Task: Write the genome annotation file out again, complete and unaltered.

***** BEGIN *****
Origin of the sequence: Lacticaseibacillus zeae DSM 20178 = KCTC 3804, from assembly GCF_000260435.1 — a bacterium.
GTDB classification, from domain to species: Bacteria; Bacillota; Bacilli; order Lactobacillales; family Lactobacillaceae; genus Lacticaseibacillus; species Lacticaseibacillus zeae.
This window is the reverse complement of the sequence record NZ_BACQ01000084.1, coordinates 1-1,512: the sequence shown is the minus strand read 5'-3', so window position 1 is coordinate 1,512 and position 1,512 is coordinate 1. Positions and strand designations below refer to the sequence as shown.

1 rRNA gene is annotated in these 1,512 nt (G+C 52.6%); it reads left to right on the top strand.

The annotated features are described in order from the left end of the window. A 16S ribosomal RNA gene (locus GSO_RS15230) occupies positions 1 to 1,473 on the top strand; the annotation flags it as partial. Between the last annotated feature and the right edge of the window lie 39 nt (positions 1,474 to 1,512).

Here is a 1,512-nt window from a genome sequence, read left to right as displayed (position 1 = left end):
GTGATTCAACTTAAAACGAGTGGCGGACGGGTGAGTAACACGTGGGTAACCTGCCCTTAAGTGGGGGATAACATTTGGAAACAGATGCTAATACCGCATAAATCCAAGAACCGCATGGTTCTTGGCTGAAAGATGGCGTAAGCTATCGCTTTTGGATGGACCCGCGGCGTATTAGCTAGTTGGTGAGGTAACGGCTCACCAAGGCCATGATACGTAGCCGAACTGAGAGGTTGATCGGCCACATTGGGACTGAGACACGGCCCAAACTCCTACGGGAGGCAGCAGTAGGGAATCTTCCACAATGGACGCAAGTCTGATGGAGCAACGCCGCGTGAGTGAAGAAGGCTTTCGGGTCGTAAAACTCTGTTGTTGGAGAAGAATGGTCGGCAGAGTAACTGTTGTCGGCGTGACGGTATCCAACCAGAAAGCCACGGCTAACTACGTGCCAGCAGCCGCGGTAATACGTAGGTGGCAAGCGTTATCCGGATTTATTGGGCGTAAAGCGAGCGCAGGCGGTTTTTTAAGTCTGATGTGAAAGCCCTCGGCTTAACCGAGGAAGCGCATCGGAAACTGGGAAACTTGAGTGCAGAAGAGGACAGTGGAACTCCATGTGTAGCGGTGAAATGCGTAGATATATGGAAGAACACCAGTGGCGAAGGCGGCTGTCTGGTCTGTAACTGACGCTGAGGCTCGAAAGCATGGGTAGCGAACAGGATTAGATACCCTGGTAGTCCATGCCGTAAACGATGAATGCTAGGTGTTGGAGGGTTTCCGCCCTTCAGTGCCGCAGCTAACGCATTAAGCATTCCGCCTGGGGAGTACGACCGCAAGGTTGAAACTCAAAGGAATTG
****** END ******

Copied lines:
Origin of the sequence: Lacticaseibacillus zeae DSM 20178 = KCTC 3804, from assembly GCF_000260435.1 — a bacterium.
GTDB classification, from domain to species: Bacteria; Bacillota; Bacilli; order Lactobacillales; family Lactobacillaceae; genus Lacticaseibacillus; species Lacticaseibacillus zeae.
This window is the reverse complement of the sequence record NZ_BACQ01000084.1, coordinates 1-1,512: the sequence shown is the minus strand read 5'-3', so window position 1 is coordinate 1,512 and position 1,512 is coordinate 1. Positions and strand designations below refer to the sequence as shown.

1 rRNA gene is annotated in these 1,512 nt (G+C 52.6%); it reads left to right on the top strand.

The annotated features are described in order from the left end of the window. A 16S ribosomal RNA gene (locus GSO_RS15230) occupies positions 1 to 1,473 on the top strand; the annotation flags it as partial. Between the last annotated feature and the right edge of the window lie 39 nt (positions 1,474 to 1,512).

Here is a 1,512-nt window from a genome sequence, read left to right as displayed (position 1 = left end):
GTGATTCAACTTAAAACGAGTGGCGGACGGGTGAGTAACACGTGGGTAACCTGCCCTTAAGTGGGGGATAACATTTGGAAACAGATGCTAATACCGCATAAATCCAAGAACCGCATGGTTCTTGGCTGAAAGATGGCGTAAGCTATCGCTTTTGGATGGACCCGCGGCGTATTAGCTAGTTGGTGAGGTAACGGCTCACCAAGGCCATGATACGTAGCCGAACTGAGAGGTTGATCGGCCACATTGGGACTGAGACACGGCCCAAACTCCTACGGGAGGCAGCAGTAGGGAATCTTCCACAATGGACGCAAGTCTGATGGAGCAACGCCGCGTGAGTGAAGAAGGCTTTCGGGTCGTAAAACTCTGTTGTTGGAGAAGAATGGTCGGCAGAGTAACTGTTGTCGGCGTGACGGTATCCAACCAGAAAGCCACGGCTAACTACGTGCCAGCAGCCGCGGTAATACGTAGGTGGCAAGCGTTATCCGGATTTATTGGGCGTAAAGCGAGCGCAGGCGGTTTTTTAAGTCTGATGTGAAAGCCCTCGGCTTAACCGAGGAAGCGCATCGGAAACTGGGAAACTTGAGTGCAGAAGAGGACAGTGGAACTCCATGTGTAGCGGTGAAATGCGTAGATATATGGAAGAACACCAGTGGCGAAGGCGGCTGTCTGGTCTGTAACTGACGCTGAGGCTCGAAAGCATGGGTAGCGAACAGGATTAGATACCCTGGTAGTCCATGCCGTAAACGATGAATGCTAGGTGTTGGAGGGTTTCCGCCCTTCAGTGCCGCAGCTAACGCATTAAGCATTCCGCCTGGGGAGTACGACCGCAAGGTTGAAACTCAAAGGAATTG